Dr. Melissa Barnett is a principal optometrist at the University of California, Davis Eye Center and is Past President of The Scleral Lens Education Society. Drs. Melissa Barnett and Lynette Johns authored and edited the book Contemporary Scleral Lenses: Theory and Application with the unique perspectives and contributions of international experts.
A unique challenge of scleral lenses is fogging in the post-lens fluid reservoir, which is a frustrating problem for practitioners and patients alike. As explained in the editorial, when debris accumulates between the scleral lens and cornea, fogging may occur after minutes to hours of scleral lens wear.1 Post-lens tear reservoir debris (midday fogging) occurs when debris accumulates between the scleral lens and cornea, which may occur minutes to hours post lens insertion.2,3 Midday fogging requires frequent lens removal and reapplication, which is an inconvenience for many scleral lens wearers.
A recent study investigated if midday fogging could be mitigated by a novel scleral lens filling solution, which closely approximates the ionic concentration and pH of human tears:10
Fogt JS, Karres M, Barr JT. Changes in Symptoms of Midday Fogging with a Novel Scleral Contact Lens Filling Solution [published online ahead of print, 2020 Sep 15]. Optom Vis Sci. 2020;10.1097/OPX.0000000000001559. doi:10.1097/OPX.0000000000001559
This novel filling solution consisted of a formulation containing calcium, magnesium, potassium, and phosphate ions was compared to habitual sodium chloride solution. Current scleral lens wearers with prior complaints of midday fogging (N = 22) were evaluated and completed symptom surveys. The novel solution was assessed immediately and after 4 hours of lens wear via a slit lamp examination and anterior segment optical coherence tomography (OCT). After 5 to 9 days of using the novel solution, subjects were reexamined and the surveys repeated.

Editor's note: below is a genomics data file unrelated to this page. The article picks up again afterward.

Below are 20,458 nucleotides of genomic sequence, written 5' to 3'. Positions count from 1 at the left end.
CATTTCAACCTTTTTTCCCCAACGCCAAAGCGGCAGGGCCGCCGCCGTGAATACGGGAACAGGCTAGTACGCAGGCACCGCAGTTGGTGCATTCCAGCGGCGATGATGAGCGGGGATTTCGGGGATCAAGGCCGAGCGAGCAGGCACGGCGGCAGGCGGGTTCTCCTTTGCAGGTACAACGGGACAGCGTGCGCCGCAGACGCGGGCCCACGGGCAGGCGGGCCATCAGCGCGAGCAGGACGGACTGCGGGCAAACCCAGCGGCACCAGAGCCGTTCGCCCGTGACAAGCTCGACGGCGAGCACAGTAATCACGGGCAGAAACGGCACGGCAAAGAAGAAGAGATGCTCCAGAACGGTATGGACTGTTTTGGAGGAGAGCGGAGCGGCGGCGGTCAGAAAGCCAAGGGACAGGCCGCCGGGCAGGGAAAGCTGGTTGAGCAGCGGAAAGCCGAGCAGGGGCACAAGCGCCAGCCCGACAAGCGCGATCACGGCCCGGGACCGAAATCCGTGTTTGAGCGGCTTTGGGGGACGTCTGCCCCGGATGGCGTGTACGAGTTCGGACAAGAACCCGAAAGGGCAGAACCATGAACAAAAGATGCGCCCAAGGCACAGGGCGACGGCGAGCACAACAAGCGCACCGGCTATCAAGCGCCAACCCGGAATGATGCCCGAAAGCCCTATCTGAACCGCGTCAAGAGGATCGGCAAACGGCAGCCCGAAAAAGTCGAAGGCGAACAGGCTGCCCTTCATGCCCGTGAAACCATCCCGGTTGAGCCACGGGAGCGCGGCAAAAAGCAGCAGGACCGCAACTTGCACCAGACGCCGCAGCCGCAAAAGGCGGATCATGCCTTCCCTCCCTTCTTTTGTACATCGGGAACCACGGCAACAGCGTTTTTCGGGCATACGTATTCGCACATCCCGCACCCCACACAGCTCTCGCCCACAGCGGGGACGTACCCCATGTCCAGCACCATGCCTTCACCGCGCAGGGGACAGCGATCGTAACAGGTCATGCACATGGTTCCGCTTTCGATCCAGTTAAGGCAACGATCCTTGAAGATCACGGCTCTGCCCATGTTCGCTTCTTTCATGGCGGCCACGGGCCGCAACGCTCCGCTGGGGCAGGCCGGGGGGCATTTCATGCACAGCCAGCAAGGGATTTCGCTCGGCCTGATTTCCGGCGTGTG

The median Ocular Surface Disease Index score decreased from 27.1 when using habitual filling solution to 9.1 when using the test solution (P = .006). The novel test solution (compared with the habitual solution) resulted in statistically significant decreases in burning/stinging (P = .04), grittiness/foreign body sensation (P = .01), dryness (P = .002), blurry/fluctuating vision (P = .002), and overall pain/discomfort (P = .006).
This study determined that the new solution was safe to use and was well tolerated. However, decreases in corneal staining and fogging were not statistically significant. Corneal staining is difficult to assess in a population with ocular surface diseases that are associated with inflammation, such as severe dry eye and keratoconus. A decrease in the mean staining score was found that was not statistically significant. This decrease suggests that products are at least equal to currently available substitutes. This improvement in staining may be due to the addition of calcium, magnesium, potassium, and phosphate ions to the typical sodium and chloride ions, mimicking the composition of human tears more than sodium chloride alone.
There were no statistically significant changes in fogging between the products for particulates viewed behind the lens with either slit-lamp biomicroscopy or OCT. However, there was a small average numerical decrease found with all methods of measuring fogging. It is possible that there are multiple origins of midday fogging, which may contribute to the particulates under the lens. In this study, lens fit was not altered and tear exchange was not evaluated.